Atomic baseball? Scientists play catch with a single atom in new study

Throwing and catching atoms could help in the development of state-of-the-art quantum computers.
Chris Young
Scientists used two optical traps to throw and catch individual atoms.
Scientists used two optical traps to throw and catch individual atoms.

Jaewook Ahn, Korea Advanced Institute of Science and Technology 

For the first time, scientists have shown they can throw and catch individual atoms using light.

The researchers achieved the impressive milestone by using optical traps, which use a highly focused laser beam capable of manipulating tiny objects.

Their experiment could help build the next generation of quantum computers.

A flying atom experiment

In a world first, the group of scientists released an atom from an optical trap and caught it in another trap.

"The freely flying atoms move from one place to the other without being held by or interacting with the optical trap," research team member Jaewook Ahn from the Korea Advanced Institute of Science and Technology explained in a press statement. "In other words, the atom is thrown and caught between the two optical traps much like the ball travels between the pitcher and a catcher in a baseball game."

The researchers, who published their findings in a new paper in the journal Optica, detail how they threw chilled rubidium atoms over a distance of 4.2 micrometers and at a speed of up to 65 centimeters per second.

The new research could help in the development of quantum computers, which use quirks of quantum physics, including superposition, to solve problems that would require classical computers thousands of years.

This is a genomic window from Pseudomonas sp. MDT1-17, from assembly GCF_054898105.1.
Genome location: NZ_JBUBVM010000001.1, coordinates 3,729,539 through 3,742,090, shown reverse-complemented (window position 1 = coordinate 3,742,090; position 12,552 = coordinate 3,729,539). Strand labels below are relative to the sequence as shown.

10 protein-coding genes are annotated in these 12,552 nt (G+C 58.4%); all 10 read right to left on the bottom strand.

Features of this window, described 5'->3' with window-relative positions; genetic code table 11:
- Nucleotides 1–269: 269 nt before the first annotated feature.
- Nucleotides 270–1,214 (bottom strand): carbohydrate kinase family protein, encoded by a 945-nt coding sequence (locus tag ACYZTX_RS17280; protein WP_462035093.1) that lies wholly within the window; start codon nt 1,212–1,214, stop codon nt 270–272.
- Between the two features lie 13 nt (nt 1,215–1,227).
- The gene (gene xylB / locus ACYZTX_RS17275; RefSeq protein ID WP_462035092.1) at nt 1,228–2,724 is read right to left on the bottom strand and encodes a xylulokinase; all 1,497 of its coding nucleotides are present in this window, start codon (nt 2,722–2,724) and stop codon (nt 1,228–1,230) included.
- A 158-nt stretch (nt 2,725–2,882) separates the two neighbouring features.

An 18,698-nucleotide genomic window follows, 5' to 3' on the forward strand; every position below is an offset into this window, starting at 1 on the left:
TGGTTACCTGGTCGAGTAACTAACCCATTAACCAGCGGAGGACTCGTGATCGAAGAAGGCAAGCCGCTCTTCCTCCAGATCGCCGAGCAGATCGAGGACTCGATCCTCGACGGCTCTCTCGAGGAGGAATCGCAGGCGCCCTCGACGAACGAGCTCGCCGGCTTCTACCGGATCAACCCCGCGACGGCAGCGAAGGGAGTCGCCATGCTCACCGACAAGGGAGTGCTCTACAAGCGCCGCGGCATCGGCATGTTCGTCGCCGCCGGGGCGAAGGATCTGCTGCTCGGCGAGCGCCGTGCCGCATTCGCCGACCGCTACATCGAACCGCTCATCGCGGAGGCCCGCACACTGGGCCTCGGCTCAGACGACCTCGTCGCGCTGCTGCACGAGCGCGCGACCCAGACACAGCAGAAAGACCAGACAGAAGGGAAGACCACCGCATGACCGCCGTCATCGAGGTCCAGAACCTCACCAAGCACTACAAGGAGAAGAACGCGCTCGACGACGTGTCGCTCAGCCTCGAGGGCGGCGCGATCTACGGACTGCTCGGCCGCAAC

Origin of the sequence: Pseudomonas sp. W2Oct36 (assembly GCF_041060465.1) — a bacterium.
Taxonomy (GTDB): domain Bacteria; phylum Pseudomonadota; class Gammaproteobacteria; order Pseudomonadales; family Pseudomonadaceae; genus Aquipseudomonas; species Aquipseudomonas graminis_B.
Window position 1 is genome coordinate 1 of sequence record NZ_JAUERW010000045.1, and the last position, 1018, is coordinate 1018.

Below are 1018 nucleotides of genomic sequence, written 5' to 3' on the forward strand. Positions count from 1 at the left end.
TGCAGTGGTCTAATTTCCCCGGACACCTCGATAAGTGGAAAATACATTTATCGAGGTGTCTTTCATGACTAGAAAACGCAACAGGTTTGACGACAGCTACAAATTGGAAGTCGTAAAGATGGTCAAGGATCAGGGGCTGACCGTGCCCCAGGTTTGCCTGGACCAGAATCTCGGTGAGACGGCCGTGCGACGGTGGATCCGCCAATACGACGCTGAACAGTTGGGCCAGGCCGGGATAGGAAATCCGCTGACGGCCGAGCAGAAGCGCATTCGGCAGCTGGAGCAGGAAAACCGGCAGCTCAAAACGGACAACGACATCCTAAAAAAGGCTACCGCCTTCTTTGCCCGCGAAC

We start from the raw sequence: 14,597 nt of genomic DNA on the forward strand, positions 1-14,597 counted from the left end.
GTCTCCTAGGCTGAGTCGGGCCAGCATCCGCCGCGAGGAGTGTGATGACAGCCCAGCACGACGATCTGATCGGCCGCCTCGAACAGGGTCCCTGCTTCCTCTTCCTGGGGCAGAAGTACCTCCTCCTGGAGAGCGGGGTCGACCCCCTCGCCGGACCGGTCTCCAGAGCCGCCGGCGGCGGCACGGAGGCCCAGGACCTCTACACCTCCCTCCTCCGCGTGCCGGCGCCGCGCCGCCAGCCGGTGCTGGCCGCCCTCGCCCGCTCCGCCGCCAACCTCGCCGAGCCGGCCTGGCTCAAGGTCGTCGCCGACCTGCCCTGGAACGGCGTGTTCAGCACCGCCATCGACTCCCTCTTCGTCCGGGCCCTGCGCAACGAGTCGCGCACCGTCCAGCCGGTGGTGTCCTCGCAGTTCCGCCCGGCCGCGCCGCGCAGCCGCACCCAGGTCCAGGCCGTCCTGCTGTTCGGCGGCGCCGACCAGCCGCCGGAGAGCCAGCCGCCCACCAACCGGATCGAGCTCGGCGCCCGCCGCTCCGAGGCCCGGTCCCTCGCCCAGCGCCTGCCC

"These types of flying atoms could enable a new type of dynamic quantum computing by allowing the relative locations of qubits — the quantum equivalent to binary bits — to be more freely changed," Ahn explained.

"It could also be used to create collisions between individual atoms, opening a new field of atom-by-atom chemistry."

The race for quantum supremacy

The new research forms a part of the ongoing goal to build functional quantum computers using the optical traps used in the new experiment.

Quantum physicists use these traps to arrange atoms in a particular order for quantum computing applications.

“We often encountered arrangement errors that rendered an array defective,” said Ahn. “We wanted to find an efficient way to fix a defective array without having to move a large number of atoms, because that could result in even more defects.”

For their experiments, the researchers chilled rubidium atoms to almost 0 K (near absolute zero of temperature). They then used optical traps with an 800 nm laser. In order to throw an atom, they accelerated the optical trap holding the atom and then turned the trap off, causing the atom to launch outward.

To catch the wayward atom, they then turned on another trap, which decelerates the atom until it stops completely. Using this method, the scientists created free-flying atoms roughly 94 percent of the time. Next, they aim to boost that success rate to roughly 100 percent.

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